Budget and revenue bills pass; 9-1-1 legislation becomes law

House overrides Governor’s budget, tax vetoes
As you have probably read and heard, the House passed a budget and a tax increase on Sunday night. The spending bill, Senate Bill 6, appropriates more than $36 billion for the state for the fiscal year which began on July 1. The revenue bill, Senate Bill 9, raises the state’s income tax from 3.75% up to 4.95% and the corporate income tax from 5.25% up to 7%. Supporters of the bill say these hikes will bring in around $4.7 billion, enough to pay for all the spending in SB 6.

I voted No on the tax increase, No on the spending bill and No on overriding the Governor’s vetoes.

This was a difficult decision to make, given the crisis the state has been in for far too long. But in the end there were a lot of reasons to vote No. Probably the biggest was the fact that this budget deal did not include any reforms to our broken state government. We had a chance to take action to make sure nothing like this crisis ever happened again, and instead, we blinked. Without reforms to create jobs and address long-term challenges, I fear we will be right back here again in the future dealing with the same problems. We are not going to solve them with last-minute, emergency proposals and the same old tax-and-spend behavior.

The fact is that nobody won here. The problems we face are well known: a toxic partisan environment grips state government, important state institutions like our public universities are on the verge of collapse, people and jobs are moving out of our state by the thousands and every year we fall farther and farther behind our neighbors in job creation. While this bill puts a budget in place, and raises the taxes to pay for it, it does not address the issues that are making these problems worse every year.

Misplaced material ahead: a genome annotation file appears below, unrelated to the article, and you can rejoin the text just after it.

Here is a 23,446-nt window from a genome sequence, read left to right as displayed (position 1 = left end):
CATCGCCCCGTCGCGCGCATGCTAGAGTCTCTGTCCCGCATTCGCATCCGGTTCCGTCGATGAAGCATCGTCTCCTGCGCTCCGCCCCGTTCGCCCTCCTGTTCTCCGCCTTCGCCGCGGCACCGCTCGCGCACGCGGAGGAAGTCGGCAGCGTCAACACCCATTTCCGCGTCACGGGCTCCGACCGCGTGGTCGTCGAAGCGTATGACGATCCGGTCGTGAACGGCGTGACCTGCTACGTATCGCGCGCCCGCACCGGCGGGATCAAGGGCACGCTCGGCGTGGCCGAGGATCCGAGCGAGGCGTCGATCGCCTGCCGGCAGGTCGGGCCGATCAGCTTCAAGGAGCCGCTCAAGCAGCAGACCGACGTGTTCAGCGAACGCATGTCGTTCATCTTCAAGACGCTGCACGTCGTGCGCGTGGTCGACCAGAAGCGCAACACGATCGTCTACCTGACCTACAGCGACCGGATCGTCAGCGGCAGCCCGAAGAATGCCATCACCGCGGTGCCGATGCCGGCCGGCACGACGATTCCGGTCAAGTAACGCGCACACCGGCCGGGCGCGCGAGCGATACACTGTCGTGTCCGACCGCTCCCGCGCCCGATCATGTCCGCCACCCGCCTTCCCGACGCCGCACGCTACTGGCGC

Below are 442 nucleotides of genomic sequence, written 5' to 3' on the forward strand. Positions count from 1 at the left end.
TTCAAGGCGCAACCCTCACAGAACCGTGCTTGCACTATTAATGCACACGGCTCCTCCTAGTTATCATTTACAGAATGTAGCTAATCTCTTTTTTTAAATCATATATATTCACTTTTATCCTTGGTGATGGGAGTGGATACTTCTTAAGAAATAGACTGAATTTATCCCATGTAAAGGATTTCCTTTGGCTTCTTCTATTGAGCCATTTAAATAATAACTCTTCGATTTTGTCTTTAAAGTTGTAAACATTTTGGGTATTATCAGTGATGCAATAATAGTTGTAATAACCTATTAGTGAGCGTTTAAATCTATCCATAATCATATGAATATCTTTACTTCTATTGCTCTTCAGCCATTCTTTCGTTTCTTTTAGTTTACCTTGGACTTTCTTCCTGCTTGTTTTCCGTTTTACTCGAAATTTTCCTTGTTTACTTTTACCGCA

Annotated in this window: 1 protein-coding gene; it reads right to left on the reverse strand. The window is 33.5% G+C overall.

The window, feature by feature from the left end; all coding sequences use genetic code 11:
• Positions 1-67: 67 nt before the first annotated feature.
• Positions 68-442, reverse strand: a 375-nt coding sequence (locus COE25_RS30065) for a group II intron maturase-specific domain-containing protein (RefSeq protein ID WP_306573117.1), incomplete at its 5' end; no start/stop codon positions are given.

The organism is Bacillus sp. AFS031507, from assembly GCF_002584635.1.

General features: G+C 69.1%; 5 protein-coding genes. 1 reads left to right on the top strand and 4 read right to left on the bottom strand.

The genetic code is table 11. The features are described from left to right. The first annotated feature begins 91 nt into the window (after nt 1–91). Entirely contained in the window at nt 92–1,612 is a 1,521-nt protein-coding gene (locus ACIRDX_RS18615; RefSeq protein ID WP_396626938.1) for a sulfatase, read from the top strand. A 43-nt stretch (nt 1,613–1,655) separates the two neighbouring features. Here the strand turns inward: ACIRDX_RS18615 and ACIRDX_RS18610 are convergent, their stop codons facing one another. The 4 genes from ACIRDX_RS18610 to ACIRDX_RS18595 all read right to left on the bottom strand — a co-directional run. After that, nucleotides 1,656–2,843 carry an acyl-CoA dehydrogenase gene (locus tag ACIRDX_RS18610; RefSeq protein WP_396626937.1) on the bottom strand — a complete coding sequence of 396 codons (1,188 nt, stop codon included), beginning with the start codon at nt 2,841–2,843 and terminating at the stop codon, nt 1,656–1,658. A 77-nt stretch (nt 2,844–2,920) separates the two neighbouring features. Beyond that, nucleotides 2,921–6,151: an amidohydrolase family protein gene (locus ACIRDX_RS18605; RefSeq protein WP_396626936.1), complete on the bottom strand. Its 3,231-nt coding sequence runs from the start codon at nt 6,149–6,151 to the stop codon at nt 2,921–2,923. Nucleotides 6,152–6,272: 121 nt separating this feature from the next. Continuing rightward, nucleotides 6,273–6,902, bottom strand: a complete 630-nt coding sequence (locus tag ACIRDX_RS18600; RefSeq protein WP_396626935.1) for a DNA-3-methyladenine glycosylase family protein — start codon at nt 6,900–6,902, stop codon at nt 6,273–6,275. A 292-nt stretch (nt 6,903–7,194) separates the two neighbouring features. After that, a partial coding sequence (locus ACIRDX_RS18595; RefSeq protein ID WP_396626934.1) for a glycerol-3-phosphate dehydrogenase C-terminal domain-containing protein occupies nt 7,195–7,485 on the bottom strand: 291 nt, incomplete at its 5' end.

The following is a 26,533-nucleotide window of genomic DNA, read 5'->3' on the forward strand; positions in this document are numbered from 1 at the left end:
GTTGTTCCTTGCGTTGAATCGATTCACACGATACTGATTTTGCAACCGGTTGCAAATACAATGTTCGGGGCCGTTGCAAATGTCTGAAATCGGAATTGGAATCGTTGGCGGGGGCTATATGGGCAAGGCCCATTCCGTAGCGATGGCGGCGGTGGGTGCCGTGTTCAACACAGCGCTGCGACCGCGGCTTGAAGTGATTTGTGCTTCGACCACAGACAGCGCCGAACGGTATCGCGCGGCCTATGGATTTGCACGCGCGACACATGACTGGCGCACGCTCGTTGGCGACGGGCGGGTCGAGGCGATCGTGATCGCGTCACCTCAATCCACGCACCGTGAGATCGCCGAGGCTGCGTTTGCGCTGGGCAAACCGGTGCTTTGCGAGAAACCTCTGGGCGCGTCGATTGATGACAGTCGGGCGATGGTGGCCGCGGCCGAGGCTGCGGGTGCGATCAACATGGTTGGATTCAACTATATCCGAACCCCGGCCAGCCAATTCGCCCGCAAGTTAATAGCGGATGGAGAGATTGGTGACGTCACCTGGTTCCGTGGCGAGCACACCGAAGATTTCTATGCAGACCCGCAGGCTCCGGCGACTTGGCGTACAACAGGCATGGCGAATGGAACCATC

Negotiations were ongoing across several issues: workers compensation reform, pension reform, property taxes and local government consolidation. We could have had a broad agreement that would have reformed our badly broken state government and put a budget in place to start repairing the terrible damage that has been done in these past years.

The word around the Capitol was that progress was being made and agreements were very close. As a sign of confidence and good faith Republican leadership and many rank-and-file members including me voted for an amendment to the spending bill Friday morning, thinking that it was the first step in the agreement we all wanted. Instead, Speaker Madigan pulled the plug on the negotiations and ran the budget and tax bills without any reforms.

A few hours before the vote, we received the final version of the budget bill: all 630 pages of it. This came just after we had the 580-page revenue bill dropped on our desks. Members and staff were still reviewing them as they were being brought up for debate. I felt like these two actions showed the lack of interest by the Democrats for true debate or true compromise.